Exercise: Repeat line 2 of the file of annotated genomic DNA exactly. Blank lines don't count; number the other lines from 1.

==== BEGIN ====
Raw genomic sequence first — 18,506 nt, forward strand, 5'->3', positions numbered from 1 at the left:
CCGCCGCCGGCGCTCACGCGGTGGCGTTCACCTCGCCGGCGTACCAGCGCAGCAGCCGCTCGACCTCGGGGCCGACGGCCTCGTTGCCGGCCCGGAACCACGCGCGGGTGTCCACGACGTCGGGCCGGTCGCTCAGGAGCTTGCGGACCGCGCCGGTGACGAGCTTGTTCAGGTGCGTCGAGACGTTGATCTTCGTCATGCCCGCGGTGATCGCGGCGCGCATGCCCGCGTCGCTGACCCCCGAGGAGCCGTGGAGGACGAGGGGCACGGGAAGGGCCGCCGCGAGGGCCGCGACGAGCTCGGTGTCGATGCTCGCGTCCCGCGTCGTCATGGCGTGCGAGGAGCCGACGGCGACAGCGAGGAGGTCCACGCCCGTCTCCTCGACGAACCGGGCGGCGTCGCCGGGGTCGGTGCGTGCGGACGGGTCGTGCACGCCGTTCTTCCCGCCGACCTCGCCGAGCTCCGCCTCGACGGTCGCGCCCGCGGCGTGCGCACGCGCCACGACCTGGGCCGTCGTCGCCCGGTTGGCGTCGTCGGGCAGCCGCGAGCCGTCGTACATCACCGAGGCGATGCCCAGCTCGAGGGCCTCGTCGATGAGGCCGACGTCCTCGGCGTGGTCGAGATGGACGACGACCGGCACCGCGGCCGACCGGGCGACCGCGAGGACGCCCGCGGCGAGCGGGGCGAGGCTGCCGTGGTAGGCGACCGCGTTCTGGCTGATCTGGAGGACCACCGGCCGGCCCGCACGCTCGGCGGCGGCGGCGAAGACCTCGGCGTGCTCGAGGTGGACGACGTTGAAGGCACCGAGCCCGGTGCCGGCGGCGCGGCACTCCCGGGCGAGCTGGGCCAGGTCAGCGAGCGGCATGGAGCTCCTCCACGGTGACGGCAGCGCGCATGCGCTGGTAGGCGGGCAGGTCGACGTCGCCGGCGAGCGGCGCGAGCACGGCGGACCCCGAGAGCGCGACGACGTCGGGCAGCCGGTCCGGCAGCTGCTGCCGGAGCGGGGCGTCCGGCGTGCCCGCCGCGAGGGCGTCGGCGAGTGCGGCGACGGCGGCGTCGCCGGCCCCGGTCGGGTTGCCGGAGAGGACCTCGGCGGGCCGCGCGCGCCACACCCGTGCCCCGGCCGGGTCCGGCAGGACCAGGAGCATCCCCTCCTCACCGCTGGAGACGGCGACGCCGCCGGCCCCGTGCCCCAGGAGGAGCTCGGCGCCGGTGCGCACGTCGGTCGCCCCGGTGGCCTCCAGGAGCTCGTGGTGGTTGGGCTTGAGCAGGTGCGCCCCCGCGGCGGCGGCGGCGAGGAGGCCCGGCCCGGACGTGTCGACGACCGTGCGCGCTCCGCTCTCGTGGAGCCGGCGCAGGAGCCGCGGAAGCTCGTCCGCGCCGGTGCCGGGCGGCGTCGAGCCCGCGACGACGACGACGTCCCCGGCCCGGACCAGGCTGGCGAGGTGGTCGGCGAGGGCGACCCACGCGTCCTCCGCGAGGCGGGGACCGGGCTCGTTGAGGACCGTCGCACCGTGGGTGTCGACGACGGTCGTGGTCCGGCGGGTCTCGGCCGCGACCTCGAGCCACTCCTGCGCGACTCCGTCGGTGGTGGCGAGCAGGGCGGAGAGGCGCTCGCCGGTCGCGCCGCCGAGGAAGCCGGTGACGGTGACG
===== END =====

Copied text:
CCGCCGCCGGCGCTCACGCGGTGGCGTTCACCTCGCCGGCGTACCAGCGCAGCAGCCGCTCGACCTCGGGGCCGACGGCCTCGTTGCCGGCCCGGAACCACGCGCGGGTGTCCACGACGTCGGGCCGGTCGCTCAGGAGCTTGCGGACCGCGCCGGTGACGAGCTTGTTCAGGTGCGTCGAGACGTTGATCTTCGTCATGCCCGCGGTGATCGCGGCGCGCATGCCCGCGTCGCTGACCCCCGAGGAGCCGTGGAGGACGAGGGGCACGGGAAGGGCCGCCGCGAGGGCCGCGACGAGCTCGGTGTCGATGCTCGCGTCCCGCGTCGTCATGGCGTGCGAGGAGCCGACGGCGACAGCGAGGAGGTCCACGCCCGTCTCCTCGACGAACCGGGCGGCGTCGCCGGGGTCGGTGCGTGCGGACGGGTCGTGCACGCCGTTCTTCCCGCCGACCTCGCCGAGCTCCGCCTCGACGGTCGCGCCCGCGGCGTGCGCACGCGCCACGACCTGGGCCGTCGTCGCCCGGTTGGCGTCGTCGGGCAGCCGCGAGCCGTCGTACATCACCGAGGCGATGCCCAGCTCGAGGGCCTCGTCGATGAGGCCGACGTCCTCGGCGTGGTCGAGATGGACGACGACCGGCACCGCGGCCGACCGGGCGACCGCGAGGACGCCCGCGGCGAGCGGGGCGAGGCTGCCGTGGTAGGCGACCGCGTTCTGGCTGATCTGGAGGACCACCGGCCGGCCCGCACGCTCGGCGGCGGCGGCGAAGACCTCGGCGTGCTCGAGGTGGACGACGTTGAAGGCACCGAGCCCGGTGCCGGCGGCGCGGCACTCCCGGGCGAGCTGGGCCAGGTCAGCGAGCGGCATGGAGCTCCTCCACGGTGACGGCAGCGCGCATGCGCTGGTAGGCGGGCAGGTCGACGTCGCCGGCGAGCGGCGCGAGCACGGCGGACCCCGAGAGCGCGACGACGTCGGGCAGCCGGTCCGGCAGCTGCTGCCGGAGCGGGGCGTCCGGCGTGCCCGCCGCGAGGGCGTCGGCGAGTGCGGCGACGGCGGCGTCGCCGGCCCCGGTCGGGTTGCCGGAGAGGACCTCGGCGGGCCGCGCGCGCCACACCCGTGCCCCGGCCGGGTCCGGCAGGACCAGGAGCATCCCCTCCTCACCGCTGGAGACGGCGACGCCGCCGGCCCCGTGCCCCAGGAGGAGCTCGGCGCCGGTGCGCACGTCGGTCGCCCCGGTGGCCTCCAGGAGCTCGTGGTGGTTGGGCTTGAGCAGGTGCGCCCCCGCGGCGGCGGCGGCGAGGAGGCCCGGCCCGGACGTGTCGACGACCGTGCGCGCTCCGCTCTCGTGGAGCCGGCGCAGGAGCCGCGGAAGCTCGTCCGCGCCGGTGCCGGGCGGCGTCGAGCCCGCGACGACGACGACGTCCCCGGCCCGGACCAGGCTGGCGAGGTGGTCGGCGAGGGCGACCCACGCGTCCTCCGCGAGGCGGGGACCGGGCTCGTTGAGGACCGTCGCACCGTGGGTGTCGACGACGGTCGTGGTCCGGCGGGTCTCGGCCGCGACCTCGAGCCACTCCTGCGCGACTCCGTCGGTGGTGGCGAGCAGGGCGGAGAGGCGCTCGCCGGTCGCGCCGCCGAGGAAGCCGGTGACGGTGACG